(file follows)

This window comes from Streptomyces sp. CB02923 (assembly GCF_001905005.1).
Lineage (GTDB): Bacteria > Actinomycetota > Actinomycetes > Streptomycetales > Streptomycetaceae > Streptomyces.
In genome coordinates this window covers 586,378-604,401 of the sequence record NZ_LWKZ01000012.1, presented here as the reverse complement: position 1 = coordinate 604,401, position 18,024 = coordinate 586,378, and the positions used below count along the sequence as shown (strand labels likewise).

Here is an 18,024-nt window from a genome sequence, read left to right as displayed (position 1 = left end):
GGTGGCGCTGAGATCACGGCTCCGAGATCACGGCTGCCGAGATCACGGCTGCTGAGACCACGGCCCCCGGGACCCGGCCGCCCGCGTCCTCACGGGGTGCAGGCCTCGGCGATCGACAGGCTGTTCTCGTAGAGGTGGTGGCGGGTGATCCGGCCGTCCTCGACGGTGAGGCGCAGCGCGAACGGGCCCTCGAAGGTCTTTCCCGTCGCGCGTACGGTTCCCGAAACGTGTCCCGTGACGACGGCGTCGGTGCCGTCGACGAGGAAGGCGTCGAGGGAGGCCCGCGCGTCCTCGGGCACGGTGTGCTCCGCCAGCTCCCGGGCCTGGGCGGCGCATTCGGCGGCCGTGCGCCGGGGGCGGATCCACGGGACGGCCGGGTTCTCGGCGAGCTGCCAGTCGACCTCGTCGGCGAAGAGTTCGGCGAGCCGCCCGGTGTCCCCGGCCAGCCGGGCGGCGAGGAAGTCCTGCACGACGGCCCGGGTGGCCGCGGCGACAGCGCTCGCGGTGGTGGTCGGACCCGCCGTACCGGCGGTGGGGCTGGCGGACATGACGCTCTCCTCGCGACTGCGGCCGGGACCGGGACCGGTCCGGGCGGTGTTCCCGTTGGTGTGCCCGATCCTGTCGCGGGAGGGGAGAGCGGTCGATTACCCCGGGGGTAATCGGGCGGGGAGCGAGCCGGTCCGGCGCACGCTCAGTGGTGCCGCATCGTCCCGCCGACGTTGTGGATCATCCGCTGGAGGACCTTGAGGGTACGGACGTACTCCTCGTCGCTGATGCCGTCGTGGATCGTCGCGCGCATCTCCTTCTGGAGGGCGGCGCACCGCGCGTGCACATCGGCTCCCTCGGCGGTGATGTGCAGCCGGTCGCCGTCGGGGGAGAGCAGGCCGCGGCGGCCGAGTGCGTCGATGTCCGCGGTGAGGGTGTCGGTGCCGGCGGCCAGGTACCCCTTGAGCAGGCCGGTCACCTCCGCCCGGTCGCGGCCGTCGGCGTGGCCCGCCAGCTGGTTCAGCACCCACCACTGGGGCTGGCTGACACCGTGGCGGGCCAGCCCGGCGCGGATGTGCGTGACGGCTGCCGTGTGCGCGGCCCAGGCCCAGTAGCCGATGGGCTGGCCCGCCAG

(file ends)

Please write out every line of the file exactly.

This window comes from Streptomyces sp. CB02923 (assembly GCF_001905005.1).
Lineage (GTDB): Bacteria > Actinomycetota > Actinomycetes > Streptomycetales > Streptomycetaceae > Streptomyces.
In genome coordinates this window covers 586,378-604,401 of the sequence record NZ_LWKZ01000012.1, presented here as the reverse complement: position 1 = coordinate 604,401, position 18,024 = coordinate 586,378, and the positions used below count along the sequence as shown (strand labels likewise).

Here is an 18,024-nt window from a genome sequence, read left to right as displayed (position 1 = left end):
GGTGGCGCTGAGATCACGGCTCCGAGATCACGGCTGCCGAGATCACGGCTGCTGAGACCACGGCCCCCGGGACCCGGCCGCCCGCGTCCTCACGGGGTGCAGGCCTCGGCGATCGACAGGCTGTTCTCGTAGAGGTGGTGGCGGGTGATCCGGCCGTCCTCGACGGTGAGGCGCAGCGCGAACGGGCCCTCGAAGGTCTTTCCCGTCGCGCGTACGGTTCCCGAAACGTGTCCCGTGACGACGGCGTCGGTGCCGTCGACGAGGAAGGCGTCGAGGGAGGCCCGCGCGTCCTCGGGCACGGTGTGCTCCGCCAGCTCCCGGGCCTGGGCGGCGCATTCGGCGGCCGTGCGCCGGGGGCGGATCCACGGGACGGCCGGGTTCTCGGCGAGCTGCCAGTCGACCTCGTCGGCGAAGAGTTCGGCGAGCCGCCCGGTGTCCCCGGCCAGCCGGGCGGCGAGGAAGTCCTGCACGACGGCCCGGGTGGCCGCGGCGACAGCGCTCGCGGTGGTGGTCGGACCCGCCGTACCGGCGGTGGGGCTGGCGGACATGACGCTCTCCTCGCGACTGCGGCCGGGACCGGGACCGGTCCGGGCGGTGTTCCCGTTGGTGTGCCCGATCCTGTCGCGGGAGGGGAGAGCGGTCGATTACCCCGGGGGTAATCGGGCGGGGAGCGAGCCGGTCCGGCGCACGCTCAGTGGTGCCGCATCGTCCCGCCGACGTTGTGGATCATCCGCTGGAGGACCTTGAGGGTACGGACGTACTCCTCGTCGCTGATGCCGTCGTGGATCGTCGCGCGCATCTCCTTCTGGAGGGCGGCGCACCGCGCGTGCACATCGGCTCCCTCGGCGGTGATGTGCAGCCGGTCGCCGTCGGGGGAGAGCAGGCCGCGGCGGCCGAGTGCGTCGATGTCCGCGGTGAGGGTGTCGGTGCCGGCGGCCAGGTACCCCTTGAGCAGGCCGGTCACCTCCGCCCGGTCGCGGCCGTCGGCGTGGCCCGCCAGCTGGTTCAGCACCCACCACTGGGGCTGGCTGACACCGTGGCGGGCCAGCCCGGCGCGGATGTGCGTGACGGCTGCCGTGTGCGCGGCCCAGGCCCAGTAGCCGATGGGCTGGCCCGCCAG